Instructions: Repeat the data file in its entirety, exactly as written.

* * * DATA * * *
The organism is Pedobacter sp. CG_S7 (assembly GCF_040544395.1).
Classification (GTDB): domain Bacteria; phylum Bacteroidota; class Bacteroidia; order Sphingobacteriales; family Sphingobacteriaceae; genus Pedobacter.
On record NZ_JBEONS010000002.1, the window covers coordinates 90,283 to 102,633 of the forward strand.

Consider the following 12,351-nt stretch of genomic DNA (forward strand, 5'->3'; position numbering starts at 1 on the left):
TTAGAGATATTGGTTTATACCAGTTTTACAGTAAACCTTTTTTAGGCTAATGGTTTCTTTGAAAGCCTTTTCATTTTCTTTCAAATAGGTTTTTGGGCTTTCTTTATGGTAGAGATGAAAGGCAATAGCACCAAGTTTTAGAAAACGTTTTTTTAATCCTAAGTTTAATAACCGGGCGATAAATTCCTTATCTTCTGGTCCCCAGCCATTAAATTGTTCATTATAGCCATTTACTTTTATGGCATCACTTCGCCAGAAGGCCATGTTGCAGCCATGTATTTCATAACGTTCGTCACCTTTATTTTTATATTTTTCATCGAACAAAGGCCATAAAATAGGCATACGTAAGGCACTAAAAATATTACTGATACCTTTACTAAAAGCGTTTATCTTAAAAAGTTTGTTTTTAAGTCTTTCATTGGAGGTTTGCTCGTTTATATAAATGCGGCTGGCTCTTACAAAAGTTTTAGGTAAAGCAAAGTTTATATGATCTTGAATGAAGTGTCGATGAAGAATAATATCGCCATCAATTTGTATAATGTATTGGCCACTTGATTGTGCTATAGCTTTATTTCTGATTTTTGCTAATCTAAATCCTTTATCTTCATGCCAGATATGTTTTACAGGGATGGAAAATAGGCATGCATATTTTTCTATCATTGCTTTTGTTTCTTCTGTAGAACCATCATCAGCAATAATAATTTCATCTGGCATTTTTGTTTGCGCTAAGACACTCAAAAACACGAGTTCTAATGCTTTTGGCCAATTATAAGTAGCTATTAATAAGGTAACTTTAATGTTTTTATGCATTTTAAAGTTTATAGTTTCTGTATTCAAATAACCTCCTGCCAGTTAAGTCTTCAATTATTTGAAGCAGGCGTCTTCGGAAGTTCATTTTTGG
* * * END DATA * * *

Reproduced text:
The organism is Pedobacter sp. CG_S7 (assembly GCF_040544395.1).
Classification (GTDB): domain Bacteria; phylum Bacteroidota; class Bacteroidia; order Sphingobacteriales; family Sphingobacteriaceae; genus Pedobacter.
On record NZ_JBEONS010000002.1, the window covers coordinates 90,283 to 102,633 of the forward strand.

Consider the following 12,351-nt stretch of genomic DNA (forward strand, 5'->3'; position numbering starts at 1 on the left):
TTAGAGATATTGGTTTATACCAGTTTTACAGTAAACCTTTTTTAGGCTAATGGTTTCTTTGAAAGCCTTTTCATTTTCTTTCAAATAGGTTTTTGGGCTTTCTTTATGGTAGAGATGAAAGGCAATAGCACCAAGTTTTAGAAAACGTTTTTTTAATCCTAAGTTTAATAACCGGGCGATAAATTCCTTATCTTCTGGTCCCCAGCCATTAAATTGTTCATTATAGCCATTTACTTTTATGGCATCACTTCGCCAGAAGGCCATGTTGCAGCCATGTATTTCATAACGTTCGTCACCTTTATTTTTATATTTTTCATCGAACAAAGGCCATAAAATAGGCATACGTAAGGCACTAAAAATATTACTGATACCTTTACTAAAAGCGTTTATCTTAAAAAGTTTGTTTTTAAGTCTTTCATTGGAGGTTTGCTCGTTTATATAAATGCGGCTGGCTCTTACAAAAGTTTTAGGTAAAGCAAAGTTTATATGATCTTGAATGAAGTGTCGATGAAGAATAATATCGCCATCAATTTGTATAATGTATTGGCCACTTGATTGTGCTATAGCTTTATTTCTGATTTTTGCTAATCTAAATCCTTTATCTTCATGCCAGATATGTTTTACAGGGATGGAAAATAGGCATGCATATTTTTCTATCATTGCTTTTGTTTCTTCTGTAGAACCATCATCAGCAATAATAATTTCATCTGGCATTTTTGTTTGCGCTAAGACACTCAAAAACACGAGTTCTAATGCTTTTGGCCAATTATAAGTAGCTATTAATAAGGTAACTTTAATGTTTTTATGCATTTTAAAGTTTATAGTTTCTGTATTCAAATAACCTCCTGCCAGTTAAGTCTTCAATTATTTGAAGCAGGCGTCTTCGGAAGTTCATTTTTGG